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A few weeks ago, I received an invitation from CEPAAL, the Center for the Study and Promotion of Alentejo Olive Oil, to visit different producers and learn a bit more about Portuguese olive oil. CEPAAL is a non-profit association that wants to create awareness that Portugal, and especially Alentejo, is indeed a great olive oil producing country. When I read the email, I thought on one hand “I'd love to see how olive oil is made” and on the other hand “Wait a minute, do I actually know any good Portuguese olive oils?” So, I gratefully accepted the invitation and came back quite impressed as a fan of Alentejo olive oil.
Alentejo olive oil as good as Italian olive oil
In fact, Alentejo olive oil is just as good as comparable Italian or Greek olive oils, the only thing is that no one seems to know that. I think this may just be a reflection of today's overwhelming variety of products of all kinds. The Alentejo region has different growing methods, just like the personalities behind each bottle. For me, there is no right or wrong in how the trees grow and the oil is ultimately extracted, but from a personal standpoint of how I envision our future, I am definitely drawn in one direction.
Organic olive oil
A very good thing first, all 22 producers of CEPAAL work in organic cultivation, which I appreciate very much but of course there are differences in size, cultivation or production. I was very fortunate to be able to get an impression of small, medium and large producers. All of them had something going for them and offer great olive oil. In the end, I think it's my gut feeling that decides in terms of respectful sourcing.
Olive oil dinner in Lisbon
So, on a rainy December afternoon, I headed to Lisbon equipped only with my analog camera and a few rolls of film. After being warmly welcomed, we of course had to have our first taste while we got to know each other. We were taken to Cafe Garrett in the heart of Lisbon that evening for a fantastic and surprising olive oil dinner. But see for yourself.
Chef of the olive oils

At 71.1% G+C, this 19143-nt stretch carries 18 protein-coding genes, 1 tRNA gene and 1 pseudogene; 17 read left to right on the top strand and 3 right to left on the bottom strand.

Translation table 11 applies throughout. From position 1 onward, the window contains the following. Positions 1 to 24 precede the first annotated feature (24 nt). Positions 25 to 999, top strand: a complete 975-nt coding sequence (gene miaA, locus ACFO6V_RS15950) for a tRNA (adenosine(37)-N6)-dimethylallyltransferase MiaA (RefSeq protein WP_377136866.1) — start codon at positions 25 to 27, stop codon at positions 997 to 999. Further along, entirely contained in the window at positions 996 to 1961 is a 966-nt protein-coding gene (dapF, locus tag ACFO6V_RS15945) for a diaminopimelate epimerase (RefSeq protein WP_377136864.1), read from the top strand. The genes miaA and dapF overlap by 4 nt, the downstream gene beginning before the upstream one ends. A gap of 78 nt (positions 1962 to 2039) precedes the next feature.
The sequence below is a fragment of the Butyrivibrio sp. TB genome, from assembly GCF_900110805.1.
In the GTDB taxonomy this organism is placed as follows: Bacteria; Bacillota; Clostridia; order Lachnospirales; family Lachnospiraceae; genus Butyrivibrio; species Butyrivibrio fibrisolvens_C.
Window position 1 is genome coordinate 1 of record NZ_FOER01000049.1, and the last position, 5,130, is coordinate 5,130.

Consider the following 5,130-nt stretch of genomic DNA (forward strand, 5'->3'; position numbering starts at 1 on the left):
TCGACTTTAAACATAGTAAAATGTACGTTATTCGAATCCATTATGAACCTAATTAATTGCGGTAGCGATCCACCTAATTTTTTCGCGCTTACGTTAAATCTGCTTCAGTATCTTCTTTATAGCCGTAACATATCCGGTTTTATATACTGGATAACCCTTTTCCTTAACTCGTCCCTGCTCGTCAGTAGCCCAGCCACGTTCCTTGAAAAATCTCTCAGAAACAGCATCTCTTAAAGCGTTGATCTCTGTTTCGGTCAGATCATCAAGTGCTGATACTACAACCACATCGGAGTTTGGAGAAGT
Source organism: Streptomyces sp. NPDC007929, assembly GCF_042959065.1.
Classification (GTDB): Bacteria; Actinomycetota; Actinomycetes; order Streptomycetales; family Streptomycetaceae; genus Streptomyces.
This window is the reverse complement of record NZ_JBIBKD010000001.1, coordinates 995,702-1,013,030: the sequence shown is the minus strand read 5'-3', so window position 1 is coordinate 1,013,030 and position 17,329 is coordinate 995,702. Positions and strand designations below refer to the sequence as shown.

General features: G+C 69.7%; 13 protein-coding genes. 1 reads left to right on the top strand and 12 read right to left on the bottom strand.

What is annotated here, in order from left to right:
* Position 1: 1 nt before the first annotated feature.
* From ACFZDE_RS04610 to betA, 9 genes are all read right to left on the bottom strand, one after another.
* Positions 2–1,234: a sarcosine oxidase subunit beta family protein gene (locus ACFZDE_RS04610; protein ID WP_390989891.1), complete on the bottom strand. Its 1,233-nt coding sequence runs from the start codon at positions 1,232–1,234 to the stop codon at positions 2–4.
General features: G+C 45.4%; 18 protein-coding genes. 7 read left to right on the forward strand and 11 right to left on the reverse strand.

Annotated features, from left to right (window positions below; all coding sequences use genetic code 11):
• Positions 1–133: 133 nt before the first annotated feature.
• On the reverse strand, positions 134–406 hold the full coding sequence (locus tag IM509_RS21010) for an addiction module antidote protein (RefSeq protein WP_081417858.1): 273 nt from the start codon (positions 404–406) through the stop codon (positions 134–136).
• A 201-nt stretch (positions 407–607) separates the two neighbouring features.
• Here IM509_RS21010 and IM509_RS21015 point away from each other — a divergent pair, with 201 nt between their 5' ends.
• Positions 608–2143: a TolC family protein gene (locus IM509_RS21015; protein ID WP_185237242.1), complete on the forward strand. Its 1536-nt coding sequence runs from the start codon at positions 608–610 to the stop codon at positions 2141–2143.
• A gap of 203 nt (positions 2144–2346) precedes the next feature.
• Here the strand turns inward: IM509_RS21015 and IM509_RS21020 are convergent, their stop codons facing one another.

Leopoldo Garcia Calhau cooks in a kitchen that seems to be something of a hidden gem in Lisbon. When you walk in, which actually means you walk into the Teatro Nacional D. Maria II, all you see are a few plain tables and a small kitchen. As we all know, you shouldn’t judge by appearances, especially when it comes to food, but at this point I wasn’t quite sure of the direction. Leopoldo was asked to create an appropriate menu to accompany eight different olive oils, and let me tell you, he did. Each plate was a reflection of Portuguese cuisine, but with a modern interpretation. The chef naturally piqued my curiosity and I had to visit his workspace. He told me that his cuisine is never overdosed with too many ingredients, but with a lot of emotions and memories. If you ask me, this is exactly the way to go and clearly stands out from other chefs. Leopoldo left a strong impression on me and you can find another recipe inspired by him here.
Thanks for this delicious memory.
The olive tree
Did you know anything about growing olive trees and how their sap becomes oil? I certainly didn’t, but I also use it every day. These trees take years to grow in a natural environment. The picture below shows a tree with seven years of growth, pretty small, right? The older the trees get, the more they change. Eventually the roots become hollow and start to twist, which also makes them a home for bats. Each tree shows its personality, just like a wrinkled old face, full of character.
The olive oil production
The process of olive oil production is perhaps not the most difficult, as it is not too complicated, but these few steps must be taken seriously to improve the result. I think it is the same with so many other things in life. Concentration is required in any activity. To make a long story short, the olives are pureed and a centrifuge is used to try to extract the oil from the water. Then it is filtered, but the biggest influence on the taste is probably the mixture of the different olives. Their taste is strongly related to the weather. Too much rain or cold leads to a loss of quality, but this is something that we humans cannot change.
Courela do Zambujeiro
Courela do Zambujeiro means “the field of the old olive tree” in Portuguese, the name of this property in Redondo, Alentejo, located 130 km east of Lisbon. This farm was the first on our list and, in a way, my favorite. This quinta in a nature reserve was born from the meeting of Eduarda and Michel. The farm is the realization of a dream of one of the founders. They believe that whoever has tasted the olive oil of an artisan feels the attention and dedication that he has put in its production. This oil by its quality and small bottling quantity was intended only for his family and very close friends who appreciate the importance of this product for their food.